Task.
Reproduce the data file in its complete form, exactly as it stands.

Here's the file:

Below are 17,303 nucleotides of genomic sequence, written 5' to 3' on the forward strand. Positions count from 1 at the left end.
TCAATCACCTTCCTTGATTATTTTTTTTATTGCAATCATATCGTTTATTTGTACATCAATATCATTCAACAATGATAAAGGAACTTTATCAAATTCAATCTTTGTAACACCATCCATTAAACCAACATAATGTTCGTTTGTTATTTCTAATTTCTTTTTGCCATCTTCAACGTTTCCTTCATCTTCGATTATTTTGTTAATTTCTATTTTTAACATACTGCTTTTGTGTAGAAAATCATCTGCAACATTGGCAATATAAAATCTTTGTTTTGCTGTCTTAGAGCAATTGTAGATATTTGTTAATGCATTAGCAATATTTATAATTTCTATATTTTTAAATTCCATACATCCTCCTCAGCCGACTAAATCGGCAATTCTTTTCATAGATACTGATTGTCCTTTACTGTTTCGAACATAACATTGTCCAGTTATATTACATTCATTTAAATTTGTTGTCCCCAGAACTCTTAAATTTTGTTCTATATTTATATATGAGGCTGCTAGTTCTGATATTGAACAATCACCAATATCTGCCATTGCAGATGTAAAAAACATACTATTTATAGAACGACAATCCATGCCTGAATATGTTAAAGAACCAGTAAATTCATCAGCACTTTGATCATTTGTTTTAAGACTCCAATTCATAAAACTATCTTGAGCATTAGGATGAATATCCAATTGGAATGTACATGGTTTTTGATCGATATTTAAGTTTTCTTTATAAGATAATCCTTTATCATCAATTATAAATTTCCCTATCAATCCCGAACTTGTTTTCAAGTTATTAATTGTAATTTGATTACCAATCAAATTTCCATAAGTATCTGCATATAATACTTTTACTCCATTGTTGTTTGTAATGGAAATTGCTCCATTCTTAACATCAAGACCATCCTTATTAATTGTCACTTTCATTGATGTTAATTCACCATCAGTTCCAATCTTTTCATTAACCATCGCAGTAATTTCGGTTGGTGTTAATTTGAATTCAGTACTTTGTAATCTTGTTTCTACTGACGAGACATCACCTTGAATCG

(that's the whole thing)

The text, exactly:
Below are 17,303 nucleotides of genomic sequence, written 5' to 3' on the forward strand. Positions count from 1 at the left end.
TCAATCACCTTCCTTGATTATTTTTTTTATTGCAATCATATCGTTTATTTGTACATCAATATCATTCAACAATGATAAAGGAACTTTATCAAATTCAATCTTTGTAACACCATCCATTAAACCAACATAATGTTCGTTTGTTATTTCTAATTTCTTTTTGCCATCTTCAACGTTTCCTTCATCTTCGATTATTTTGTTAATTTCTATTTTTAACATACTGCTTTTGTGTAGAAAATCATCTGCAACATTGGCAATATAAAATCTTTGTTTTGCTGTCTTAGAGCAATTGTAGATATTTGTTAATGCATTAGCAATATTTATAATTTCTATATTTTTAAATTCCATACATCCTCCTCAGCCGACTAAATCGGCAATTCTTTTCATAGATACTGATTGTCCTTTACTGTTTCGAACATAACATTGTCCAGTTATATTACATTCATTTAAATTTGTTGTCCCCAGAACTCTTAAATTTTGTTCTATATTTATATATGAGGCTGCTAGTTCTGATATTGAACAATCACCAATATCTGCCATTGCAGATGTAAAAAACATACTATTTATAGAACGACAATCCATGCCTGAATATGTTAAAGAACCAGTAAATTCATCAGCACTTTGATCATTTGTTTTAAGACTCCAATTCATAAAACTATCTTGAGCATTAGGATGAATATCCAATTGGAATGTACATGGTTTTTGATCGATATTTAAGTTTTCTTTATAAGATAATCCTTTATCATCAATTATAAATTTCCCTATCAATCCCGAACTTGTTTTCAAGTTATTAATTGTAATTTGATTACCAATCAAATTTCCATAAGTATCTGCATATAATACTTTTACTCCATTGTTGTTTGTAATGGAAATTGCTCCATTCTTAACATCAAGACCATCCTTATTAATTGTCACTTTCATTGATGTTAATTCACCATCAGTTCCAATCTTTTCATTAACCATCGCAGTAATTTCGGTTGGTGTTAATTTGAATTCAGTACTTTGTAATCTTGTTTCTACTGACGAGACATCACCTTGAATCG